It’s the most wonderful time of the year when the holidays end. The onslaught of shopping emails with “rush delivery” and “Christmas Eve delivery” end with an aftertaste of “post holiday blowout sale” and “holiday clearance” emails.
Then, every January, I get those wonderful emails that I always forget about:
RENEW YOUR SECURITY SOFTWARE NOW!
I have a few systems in place, and for some reason, everything I have usually expires in February or March. Thanks to having quite a few PCs & laptops over the years, some of these offers are for licenses I no longer own. So I have to sort through it all and figure out:
1) Is this for a current system or old system
2) Is this for a store bought/downloaded software suite or a bundled pre-installed suite
3) Is this software redundant
4) Is this software “good at what it does”
and finally, and sadly most important:
5) IS THIS THE BEST DEAL????
I’m a big fan of deals. I like to look for specials, “bulk discounts” for buying 2-3 year licenses for software, and just a fan of shopping in general. It’s called oniomania, the compulsive need to shop and buy things. I wish I wasn’t an oniomaniac. No one ever says “don’t get into a barfight with that sociopathic oniomaniac!” or “he’s got leadership qualities driven by his oniomania.” Oniomania isn’t a cool mania.
So my usual suspects for shopping for software would be Amazon, Newegg, and Bestbuy. Amazon has everything; usually they have the best price. Newegg is okay, but they have great reviews and they have the daily “Shell Shocker” deals with promo codes. Best Buy may be Best Buy, but having a RewardZone card means that I have an excuse to spend rewards points on purchases, or get points.
So why don’t I like to get freeware, those incredibly reviewed and fanatically supported free security programs that I read in the Linux blogs and in Maximum PC?
Buying things is empowering. You exchange money for goods and get the satisfaction of a well navigated search. You feel smarter for having done research and making a purchase. You get instant gratification at the cash register/online checkout. It’s hard to explain but there’s something about saying “I bought this car and got a rebate” vs “hey it was unlocked in front of my house so I jumped in and drove it!”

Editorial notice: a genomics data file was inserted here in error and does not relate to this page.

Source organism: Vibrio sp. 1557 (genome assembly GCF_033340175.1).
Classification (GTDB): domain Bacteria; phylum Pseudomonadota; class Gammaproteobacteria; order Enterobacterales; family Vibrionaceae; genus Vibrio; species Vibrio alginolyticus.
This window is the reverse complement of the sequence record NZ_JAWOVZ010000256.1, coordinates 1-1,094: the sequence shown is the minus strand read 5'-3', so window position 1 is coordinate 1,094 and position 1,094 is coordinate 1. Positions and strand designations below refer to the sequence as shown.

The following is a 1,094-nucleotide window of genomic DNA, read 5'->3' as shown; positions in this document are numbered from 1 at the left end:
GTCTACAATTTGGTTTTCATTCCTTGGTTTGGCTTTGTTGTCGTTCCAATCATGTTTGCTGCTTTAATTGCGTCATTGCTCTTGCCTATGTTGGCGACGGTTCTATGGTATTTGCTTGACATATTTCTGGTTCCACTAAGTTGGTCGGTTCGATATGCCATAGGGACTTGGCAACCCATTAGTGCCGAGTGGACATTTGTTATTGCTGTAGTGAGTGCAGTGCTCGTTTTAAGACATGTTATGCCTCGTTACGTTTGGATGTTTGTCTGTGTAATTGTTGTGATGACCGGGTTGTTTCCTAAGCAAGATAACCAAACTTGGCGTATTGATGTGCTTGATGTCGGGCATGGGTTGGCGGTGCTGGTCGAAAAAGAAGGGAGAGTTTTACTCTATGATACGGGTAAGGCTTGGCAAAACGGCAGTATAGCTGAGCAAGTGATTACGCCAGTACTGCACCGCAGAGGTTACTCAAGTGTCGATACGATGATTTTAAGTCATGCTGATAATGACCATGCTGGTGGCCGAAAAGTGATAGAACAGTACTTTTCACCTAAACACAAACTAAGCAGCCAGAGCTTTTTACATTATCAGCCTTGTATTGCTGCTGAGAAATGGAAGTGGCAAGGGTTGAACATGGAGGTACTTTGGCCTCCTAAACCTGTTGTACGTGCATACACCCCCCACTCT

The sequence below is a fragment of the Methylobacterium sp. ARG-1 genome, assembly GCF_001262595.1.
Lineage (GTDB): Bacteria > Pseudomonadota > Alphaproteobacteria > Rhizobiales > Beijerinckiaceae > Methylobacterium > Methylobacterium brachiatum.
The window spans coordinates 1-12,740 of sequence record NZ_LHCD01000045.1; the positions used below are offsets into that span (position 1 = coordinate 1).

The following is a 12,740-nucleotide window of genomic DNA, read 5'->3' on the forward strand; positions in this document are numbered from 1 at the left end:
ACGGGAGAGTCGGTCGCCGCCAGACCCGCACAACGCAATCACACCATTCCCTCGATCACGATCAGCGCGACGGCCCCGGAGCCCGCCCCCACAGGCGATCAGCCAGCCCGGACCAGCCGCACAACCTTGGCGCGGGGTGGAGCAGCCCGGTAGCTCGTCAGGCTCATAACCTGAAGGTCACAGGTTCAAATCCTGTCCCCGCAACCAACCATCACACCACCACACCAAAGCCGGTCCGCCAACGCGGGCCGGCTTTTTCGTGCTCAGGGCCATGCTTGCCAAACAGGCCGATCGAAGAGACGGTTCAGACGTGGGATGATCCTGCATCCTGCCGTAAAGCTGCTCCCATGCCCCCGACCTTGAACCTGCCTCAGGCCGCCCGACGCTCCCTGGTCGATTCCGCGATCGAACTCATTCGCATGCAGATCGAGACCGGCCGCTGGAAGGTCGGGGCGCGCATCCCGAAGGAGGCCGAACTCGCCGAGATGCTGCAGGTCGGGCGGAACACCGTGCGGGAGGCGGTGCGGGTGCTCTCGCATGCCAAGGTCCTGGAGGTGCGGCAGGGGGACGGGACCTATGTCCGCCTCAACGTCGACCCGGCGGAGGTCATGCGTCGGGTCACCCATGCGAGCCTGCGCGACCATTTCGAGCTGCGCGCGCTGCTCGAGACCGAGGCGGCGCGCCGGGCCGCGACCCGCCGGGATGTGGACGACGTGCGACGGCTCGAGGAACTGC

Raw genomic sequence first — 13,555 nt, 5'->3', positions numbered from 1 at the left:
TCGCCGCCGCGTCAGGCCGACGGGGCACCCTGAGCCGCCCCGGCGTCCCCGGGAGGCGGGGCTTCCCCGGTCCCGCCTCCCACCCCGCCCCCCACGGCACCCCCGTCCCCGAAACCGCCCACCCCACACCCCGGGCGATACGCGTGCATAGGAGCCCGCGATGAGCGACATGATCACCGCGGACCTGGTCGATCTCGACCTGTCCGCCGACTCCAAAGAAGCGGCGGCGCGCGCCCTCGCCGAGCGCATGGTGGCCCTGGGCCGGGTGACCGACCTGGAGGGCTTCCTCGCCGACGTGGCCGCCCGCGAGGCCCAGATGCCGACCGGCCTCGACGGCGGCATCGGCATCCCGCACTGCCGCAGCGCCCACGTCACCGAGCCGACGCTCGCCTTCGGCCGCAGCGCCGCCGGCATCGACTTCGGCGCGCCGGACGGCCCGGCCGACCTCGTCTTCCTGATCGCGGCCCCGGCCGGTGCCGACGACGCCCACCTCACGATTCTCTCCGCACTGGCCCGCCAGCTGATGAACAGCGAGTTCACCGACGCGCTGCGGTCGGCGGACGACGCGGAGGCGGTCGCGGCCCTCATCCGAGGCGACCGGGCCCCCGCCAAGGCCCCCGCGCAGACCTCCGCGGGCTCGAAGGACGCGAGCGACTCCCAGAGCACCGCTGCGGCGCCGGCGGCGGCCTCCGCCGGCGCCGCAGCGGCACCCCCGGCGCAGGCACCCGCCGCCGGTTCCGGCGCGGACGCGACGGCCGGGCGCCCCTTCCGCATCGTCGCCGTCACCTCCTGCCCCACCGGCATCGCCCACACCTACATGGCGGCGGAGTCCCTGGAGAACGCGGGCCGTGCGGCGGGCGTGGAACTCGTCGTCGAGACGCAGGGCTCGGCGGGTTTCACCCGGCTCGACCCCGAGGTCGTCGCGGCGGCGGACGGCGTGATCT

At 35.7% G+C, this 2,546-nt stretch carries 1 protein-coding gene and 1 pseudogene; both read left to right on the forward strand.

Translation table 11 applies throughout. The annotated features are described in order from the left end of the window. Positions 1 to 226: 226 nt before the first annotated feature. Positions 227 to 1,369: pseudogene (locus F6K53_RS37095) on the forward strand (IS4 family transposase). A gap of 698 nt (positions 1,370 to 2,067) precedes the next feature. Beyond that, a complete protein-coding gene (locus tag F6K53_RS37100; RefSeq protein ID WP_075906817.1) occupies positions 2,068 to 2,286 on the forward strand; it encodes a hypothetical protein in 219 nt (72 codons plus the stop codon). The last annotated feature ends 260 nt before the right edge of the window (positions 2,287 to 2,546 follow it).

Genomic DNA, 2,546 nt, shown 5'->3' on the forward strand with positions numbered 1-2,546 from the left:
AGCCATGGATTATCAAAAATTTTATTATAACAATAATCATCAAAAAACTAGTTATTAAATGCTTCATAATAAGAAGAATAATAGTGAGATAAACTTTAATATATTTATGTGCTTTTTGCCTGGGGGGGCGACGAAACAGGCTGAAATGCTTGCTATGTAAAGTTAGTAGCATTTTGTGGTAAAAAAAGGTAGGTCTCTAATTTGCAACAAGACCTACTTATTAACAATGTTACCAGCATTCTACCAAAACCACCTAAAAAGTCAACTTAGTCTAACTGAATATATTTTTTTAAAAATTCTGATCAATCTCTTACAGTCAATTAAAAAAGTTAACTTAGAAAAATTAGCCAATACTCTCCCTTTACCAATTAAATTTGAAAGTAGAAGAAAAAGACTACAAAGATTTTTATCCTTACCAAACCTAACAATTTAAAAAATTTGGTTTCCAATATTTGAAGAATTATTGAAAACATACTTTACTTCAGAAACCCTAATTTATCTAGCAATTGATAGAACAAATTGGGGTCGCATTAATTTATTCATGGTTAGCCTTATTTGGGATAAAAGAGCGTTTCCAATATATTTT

Buying feels exclusive. You buy something, you are a member of the store culture, a contributor to the business, and a client of the product. Freeware feels like you got something and hope their altruisim will be enough to support you. Buying is a contract.
Disagree? Good. That’s my oniomania kicking in. I can rationally weigh out the pros and cons of buying a couple products including freeware. But I sit back and acknowledge that overall I’m not a fan of freeware. You can’t use homespun cliches like “you get what you pay for” to support my decision, but I can say factually that the receipt I get from a monetary purchase is valuable. It’s tangible both in my hand (or printed) as well as in small claims court if necessary. And many times that receipt is going to fall back to the responsibility of a board of shareholders, not a private programmer or community who, many more times than not, will sell off their product to a corporation or find their “look what I did” magic wears off when they have to pay the bills in the next 5-10 years. I just don’t like freeware, especially if we’re talking about the security and integrity of my computer and personal information.
But back to the purchase decision. Newegg has some great deals right now, and I’m eyeing up the Norton right now. It looks like the Trend Micro license email I received is for my old Dell XPS 410, but I have to check if it’s for my Dell Netbook. I think a good resolution this year would be to get everything through one suite with two licenses. It’s tough reorganizing, and the irony of the internet era is that while it makes some things simple, we have to do more just to manage our lives.
My oniomania is convinced that Norton is the way to go, and that it will make me feel better, and that I should buy a new monitor while I’m on Newegg.
I’ll just say no.
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